IRS Announces New Statistics Regarding Voluntary Disclosures

Since the initiation of the U.S. Internal Revenue Service’s (IRS) Offshore Voluntary Disclosure Program (OVDP) which originally began in 2009 and the Streamlined Filing Compliance Procedures first offered on September 1, 2012, the IRS recently reported that more than 54,000 taxpayers have come forward  and the result is more than $8 billion in  tax collections.

The Streamlined Filing Compliance Procedures are available to both U.S. individual taxpayers residing outside the U.S. and U.S. individual taxpayers residing in the U.S.and is premised upon the failure to report all income, pay all tax and submit all required information returns, including FBARs (FinCEN Form 114) being due to non-willful conduct.

Moreover, while returns submitted under the Streamlined Filing Compliance Procedures  would not be subject to IRS audit automatically, the IRS points out that:

“[t]hey may be selected for audit under existing audit selection processes applicable to any U.S. tax return and may also be subject to verification procedures in that the accuracy and completeness of submissions may be checked against information received from banks, financial advisors, and other sources. Thus, returns submitted under the streamlined procedures may be subject to IRS examination, additional civil penalties, and even criminal liability, if appropriate. Taxpayers who are concerned that their failure to report income, pay tax, and submit required information returns was due to willful conduct and who therefore seek assurances that they will not be subject to criminal liability and/or substantial monetary penalties should consider participating in the Offshore Voluntary Disclosure Program and should consult with their tax professional or legal advisers. After a taxpayer has completed the streamlined filing compliance procedures, he or she will be expected to comply with U.S. law for all future years and file returns according to regular filing procedures.”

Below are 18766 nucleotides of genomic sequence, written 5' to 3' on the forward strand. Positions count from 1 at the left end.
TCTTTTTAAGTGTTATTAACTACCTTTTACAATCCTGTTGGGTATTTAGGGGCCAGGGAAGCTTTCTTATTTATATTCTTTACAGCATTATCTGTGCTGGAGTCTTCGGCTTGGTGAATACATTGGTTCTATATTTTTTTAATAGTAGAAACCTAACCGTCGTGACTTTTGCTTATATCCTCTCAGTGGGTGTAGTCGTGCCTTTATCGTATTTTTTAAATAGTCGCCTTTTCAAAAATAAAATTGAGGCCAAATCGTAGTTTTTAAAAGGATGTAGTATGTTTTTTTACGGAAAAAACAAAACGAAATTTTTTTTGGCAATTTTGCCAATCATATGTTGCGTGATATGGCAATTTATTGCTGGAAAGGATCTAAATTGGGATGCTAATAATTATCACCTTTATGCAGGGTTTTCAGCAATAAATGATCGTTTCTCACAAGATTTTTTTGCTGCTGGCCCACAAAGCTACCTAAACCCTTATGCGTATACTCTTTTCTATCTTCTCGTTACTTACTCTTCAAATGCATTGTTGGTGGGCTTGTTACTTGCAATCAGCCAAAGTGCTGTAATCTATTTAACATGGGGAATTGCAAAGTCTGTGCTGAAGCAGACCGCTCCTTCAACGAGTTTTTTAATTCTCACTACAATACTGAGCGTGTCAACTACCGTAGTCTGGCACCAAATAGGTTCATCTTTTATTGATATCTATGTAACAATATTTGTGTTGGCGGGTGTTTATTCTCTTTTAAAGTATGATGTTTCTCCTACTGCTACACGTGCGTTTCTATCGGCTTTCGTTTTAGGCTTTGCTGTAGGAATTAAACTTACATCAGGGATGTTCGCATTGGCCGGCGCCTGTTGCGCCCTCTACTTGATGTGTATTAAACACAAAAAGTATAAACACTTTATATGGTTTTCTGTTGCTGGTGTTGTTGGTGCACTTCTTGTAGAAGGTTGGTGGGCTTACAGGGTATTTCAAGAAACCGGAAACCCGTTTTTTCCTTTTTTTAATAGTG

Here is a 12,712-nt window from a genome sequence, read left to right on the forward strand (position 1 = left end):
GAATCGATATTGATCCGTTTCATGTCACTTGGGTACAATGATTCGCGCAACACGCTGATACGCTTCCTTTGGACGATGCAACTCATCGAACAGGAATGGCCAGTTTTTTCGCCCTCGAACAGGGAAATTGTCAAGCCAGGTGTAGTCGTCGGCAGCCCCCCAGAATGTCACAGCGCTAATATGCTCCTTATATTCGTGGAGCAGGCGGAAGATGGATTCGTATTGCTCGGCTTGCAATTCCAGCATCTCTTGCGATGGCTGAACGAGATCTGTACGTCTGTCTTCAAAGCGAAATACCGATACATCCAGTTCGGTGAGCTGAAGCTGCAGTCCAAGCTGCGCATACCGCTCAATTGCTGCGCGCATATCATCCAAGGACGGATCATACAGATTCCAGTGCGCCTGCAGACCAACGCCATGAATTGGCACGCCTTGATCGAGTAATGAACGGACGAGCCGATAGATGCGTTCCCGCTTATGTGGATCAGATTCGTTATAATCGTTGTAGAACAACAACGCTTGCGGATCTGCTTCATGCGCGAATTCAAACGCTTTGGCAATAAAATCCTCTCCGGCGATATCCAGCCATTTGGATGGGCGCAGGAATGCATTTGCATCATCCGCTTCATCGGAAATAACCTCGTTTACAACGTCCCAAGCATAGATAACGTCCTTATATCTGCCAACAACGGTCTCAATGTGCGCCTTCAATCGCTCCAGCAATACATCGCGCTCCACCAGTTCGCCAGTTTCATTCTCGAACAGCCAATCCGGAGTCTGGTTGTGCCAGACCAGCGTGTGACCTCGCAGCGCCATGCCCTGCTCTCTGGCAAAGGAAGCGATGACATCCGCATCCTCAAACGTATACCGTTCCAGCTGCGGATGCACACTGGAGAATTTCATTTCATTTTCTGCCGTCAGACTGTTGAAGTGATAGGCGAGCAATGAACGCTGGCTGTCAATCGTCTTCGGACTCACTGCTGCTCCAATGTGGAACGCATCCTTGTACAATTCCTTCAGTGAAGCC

The IRS added that more than 30,000 taxpayers have also used the streamlined filing compliance procedures to come back into compliance with US tax laws. Two-thirds of these have used the procedures since the IRS expanded the eligibility criteria in June 2014. The streamlined filing compliance procedures, which is for non-willful taxpayers, require a 5% penalty for resident taxpayers and a 0% penalty for nonresident taxpayers.

This IRS statistic is the first publicized by the IRS regarding the streamlined filing compliance procedures. This indicates that the program is incredibly popular.  Our law firm has counseled dozens of clients on the popular streamlined filing compliance procedures.

Both the OVDP and the streamlined procedures enable taxpayers to correct prior omissions and regularize their affairs while mitigating penalties.  For those who are not compliant with reporting worldwide income on U.S. tax returns, FBARs and IRS Forms 8938, it is safest to join the OVDP or (in appropriate cases) at least the Streamlined program.

The IRS warned that potential civil penalties increase substantially if U.S. taxpayers associated with participating banks wait to apply to the offshore voluntary disclosure program to resolve their tax obligations.  The streamlined procedures, initiated in 2012, were developed to accommodate a wider group of U.S. taxpayers who have unreported foreign financial accounts but whose circumstances substantially differed from those taxpayers for whom the OVDP requirements were designed.

Considering the IRS’ efforts to combat offshore tax evasion through the Foreign Account Tax Compliance Act coupled with the automatic exchange of information between various  governmental tax authorities (including the Canada Revenue Agency) and the IRS under numerous intergovernmental agreements, the IRS has reiterated that:

“OVDP offers taxpayers with undisclosed income from offshore accounts an opportunity to get current with their tax returns and information reporting obligations.  The program encourages taxpayers to voluntarily disclose foreign accounts now rather than risk detection by the IRS at a later date and face more severe penalties and possible criminal prosecution”